Watching people “close” gives me a rush. I feel the tingles and excitement almost as if I am the one closing the deal. In business, it’s the ultimate prize where you get to take home some cash, but it’s much more than that.
It’s the expression of a skill that has been studied and learned. For me it’s like watching a figure skater at the Olympics. It’s a thing of beauty, borne out of years of toil. When it’s good it’s great, when it’s bad, it’s still pretty good! Only if it ends in a deal of course.
Closing Is Not Just For Salespeople
Anybody, in any business, needs to learn how to close a sale. If you are in business and you know nothing about sales closing, you really know nothing about your customers.
Let me explain…
In any functioning business, at any time there is a “pipeline” of prospective customers. These people have seen your offer and have a level of interest, ranging from not interested to very interested.
Most of the interested people will not take charge and make an order. Some will, but many will not. The rest will make a decision after being “closed” by a representative.
This is very interesting…
Why do they wait to be “sold” or “closed”?
There are two reasons:
1) They “cool down” or forget
2) They have an objection that has not yet been dealt with.
So when you have a process for “closing” sales, you convert people from category 1) before they lose interest and you convert prospects in category 2 by dealing with the prospects.
So here is why the skill of “closing” is important for any business (not just direct selling companies). It forces you to know every possible “objection” that prospects could have in respect to your offer.
So when it comes to writing copy for ads or creating sales pages, you know what the objections are preemptively. You can therefore include them in your sales copy at certain points to reduce prospect anxiety when the prospect reaches your call to action.
So closing sales is about dealing with objections and objections are signposts to the sale.
If you know all of the objections, you really know your customers and what they want.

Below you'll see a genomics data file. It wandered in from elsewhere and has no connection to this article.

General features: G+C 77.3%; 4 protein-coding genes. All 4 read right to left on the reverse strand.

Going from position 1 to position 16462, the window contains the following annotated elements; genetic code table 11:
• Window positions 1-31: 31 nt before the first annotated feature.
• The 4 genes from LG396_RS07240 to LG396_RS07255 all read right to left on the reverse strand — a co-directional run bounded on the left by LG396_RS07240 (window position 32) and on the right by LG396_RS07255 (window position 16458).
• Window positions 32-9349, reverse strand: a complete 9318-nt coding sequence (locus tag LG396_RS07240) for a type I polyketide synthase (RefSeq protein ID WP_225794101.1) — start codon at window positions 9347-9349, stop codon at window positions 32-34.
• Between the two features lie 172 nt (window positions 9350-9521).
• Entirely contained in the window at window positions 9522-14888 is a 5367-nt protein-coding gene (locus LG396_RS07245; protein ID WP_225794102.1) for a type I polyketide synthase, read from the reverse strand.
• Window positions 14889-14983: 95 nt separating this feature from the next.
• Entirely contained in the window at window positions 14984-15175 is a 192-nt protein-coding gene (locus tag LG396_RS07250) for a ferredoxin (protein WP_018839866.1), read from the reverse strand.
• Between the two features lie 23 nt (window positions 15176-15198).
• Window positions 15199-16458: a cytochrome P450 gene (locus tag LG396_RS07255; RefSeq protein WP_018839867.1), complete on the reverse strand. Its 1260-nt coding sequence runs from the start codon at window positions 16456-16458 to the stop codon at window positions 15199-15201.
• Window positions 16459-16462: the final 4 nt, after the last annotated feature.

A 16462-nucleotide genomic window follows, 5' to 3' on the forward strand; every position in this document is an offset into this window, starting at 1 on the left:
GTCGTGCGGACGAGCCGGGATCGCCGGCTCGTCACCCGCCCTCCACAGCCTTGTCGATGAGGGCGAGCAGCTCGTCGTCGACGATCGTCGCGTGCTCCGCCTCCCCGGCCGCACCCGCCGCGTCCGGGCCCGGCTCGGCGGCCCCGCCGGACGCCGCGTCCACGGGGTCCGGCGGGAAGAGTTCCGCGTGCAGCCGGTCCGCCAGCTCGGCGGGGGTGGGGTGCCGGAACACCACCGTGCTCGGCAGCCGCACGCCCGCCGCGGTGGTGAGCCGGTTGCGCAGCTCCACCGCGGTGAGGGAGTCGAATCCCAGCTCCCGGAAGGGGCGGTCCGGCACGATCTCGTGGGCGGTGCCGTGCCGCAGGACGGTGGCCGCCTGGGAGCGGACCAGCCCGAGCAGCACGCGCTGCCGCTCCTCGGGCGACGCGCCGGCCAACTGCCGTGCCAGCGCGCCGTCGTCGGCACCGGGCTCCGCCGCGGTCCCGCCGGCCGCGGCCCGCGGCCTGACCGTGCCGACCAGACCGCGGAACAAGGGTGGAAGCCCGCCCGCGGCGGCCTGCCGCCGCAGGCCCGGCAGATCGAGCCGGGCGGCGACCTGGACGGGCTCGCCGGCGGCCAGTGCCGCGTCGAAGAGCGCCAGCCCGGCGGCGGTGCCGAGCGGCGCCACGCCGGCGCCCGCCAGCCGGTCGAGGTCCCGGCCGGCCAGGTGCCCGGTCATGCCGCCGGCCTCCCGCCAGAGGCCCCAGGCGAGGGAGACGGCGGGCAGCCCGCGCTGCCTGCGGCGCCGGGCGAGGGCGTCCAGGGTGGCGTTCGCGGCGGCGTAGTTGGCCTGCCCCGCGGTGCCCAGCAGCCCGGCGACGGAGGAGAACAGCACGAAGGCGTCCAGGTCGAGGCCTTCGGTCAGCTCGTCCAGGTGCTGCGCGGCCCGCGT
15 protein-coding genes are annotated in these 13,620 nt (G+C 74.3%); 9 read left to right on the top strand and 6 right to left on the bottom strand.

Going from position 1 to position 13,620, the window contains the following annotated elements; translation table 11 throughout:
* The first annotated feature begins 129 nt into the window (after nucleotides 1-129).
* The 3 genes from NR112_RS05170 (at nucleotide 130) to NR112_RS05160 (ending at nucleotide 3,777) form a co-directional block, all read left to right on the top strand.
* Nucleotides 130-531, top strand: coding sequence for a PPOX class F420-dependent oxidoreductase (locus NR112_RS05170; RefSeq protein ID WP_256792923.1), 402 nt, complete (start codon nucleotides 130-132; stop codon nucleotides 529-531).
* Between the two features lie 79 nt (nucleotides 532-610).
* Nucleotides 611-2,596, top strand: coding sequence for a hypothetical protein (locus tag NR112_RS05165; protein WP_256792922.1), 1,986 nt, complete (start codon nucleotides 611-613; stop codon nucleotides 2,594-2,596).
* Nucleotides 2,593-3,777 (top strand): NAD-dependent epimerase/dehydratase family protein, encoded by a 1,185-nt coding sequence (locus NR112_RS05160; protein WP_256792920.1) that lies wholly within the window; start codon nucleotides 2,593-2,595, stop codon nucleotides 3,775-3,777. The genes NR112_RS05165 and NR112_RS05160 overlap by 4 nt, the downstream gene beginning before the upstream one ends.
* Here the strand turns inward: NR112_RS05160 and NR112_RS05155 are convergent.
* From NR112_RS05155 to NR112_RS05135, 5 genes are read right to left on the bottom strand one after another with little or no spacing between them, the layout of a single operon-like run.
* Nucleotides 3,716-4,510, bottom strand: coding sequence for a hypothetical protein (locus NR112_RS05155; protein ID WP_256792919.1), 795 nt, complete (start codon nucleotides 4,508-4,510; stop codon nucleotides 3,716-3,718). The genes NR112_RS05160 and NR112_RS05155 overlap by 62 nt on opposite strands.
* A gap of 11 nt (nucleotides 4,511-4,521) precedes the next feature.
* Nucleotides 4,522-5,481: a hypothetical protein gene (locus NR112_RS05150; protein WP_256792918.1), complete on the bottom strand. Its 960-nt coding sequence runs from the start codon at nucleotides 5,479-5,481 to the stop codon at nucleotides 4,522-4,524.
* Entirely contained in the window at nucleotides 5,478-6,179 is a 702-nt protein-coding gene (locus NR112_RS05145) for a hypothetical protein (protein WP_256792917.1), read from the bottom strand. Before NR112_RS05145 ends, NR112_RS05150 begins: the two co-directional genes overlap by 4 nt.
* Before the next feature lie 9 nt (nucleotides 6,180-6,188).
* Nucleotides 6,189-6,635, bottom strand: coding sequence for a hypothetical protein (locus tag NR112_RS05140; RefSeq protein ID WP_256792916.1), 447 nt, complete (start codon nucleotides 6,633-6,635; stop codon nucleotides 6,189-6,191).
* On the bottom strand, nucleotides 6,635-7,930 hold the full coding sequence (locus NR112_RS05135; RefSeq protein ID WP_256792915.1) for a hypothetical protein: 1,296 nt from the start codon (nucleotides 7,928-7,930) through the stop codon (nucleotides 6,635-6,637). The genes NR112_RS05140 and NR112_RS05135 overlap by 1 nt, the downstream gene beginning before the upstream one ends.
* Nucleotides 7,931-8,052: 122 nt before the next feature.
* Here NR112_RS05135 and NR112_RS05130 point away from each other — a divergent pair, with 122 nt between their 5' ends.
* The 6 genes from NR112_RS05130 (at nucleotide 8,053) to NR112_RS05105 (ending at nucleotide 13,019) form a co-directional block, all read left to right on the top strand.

Objections – Signposts to the sale.
I want to make it clear that there are two types of objections and we must treat them differently:
1) “I want to buy but..”
2) ” I just want attention”
The first type of objection is genuine. This typically means the prospect is interested in buying, but they are worried about something. The most important thing is to get the prospect to open up and tell us.
We really need to find a way that will encourage the customer to express what they are worried about. We need to coax and pry this information out. Some people have a wall up, but for the most part some skilled questioning will cause the prospect to spill the beans.
Once we know which particular objection we have to handle, you can almost write the deal on the whiteboard as a “done deal”.
It is not always possible to extract the objection from the prospect. Take online marketing for example. When I write a landing page, I prepare by brainstorming all of the most common objections. Then I resolve the objections throughout the sales copy.
The most important thing is that we learn and understand the “closing” process even if we never actually talk directly to prospects. It helps us produce persuasive sales copy.
In the next section we will discuss some different ways to confirm the objection and how to close it.
Confirm the Objection
You need to know where you stand with objections. What exactly is the objection that the prospect has. Is it a real objection or is the prospect trying to hide the real objection? Or is the customer just enjoying the chat without ever intending to buy?
Sometimes sales reps get themselves in a muddle by “believing” the customer on face value. If a customer says ” I cannot afford to buy”, that might be true but it also could be untrue. Maybe they mean, “I am ready to buy if you reduce the price”.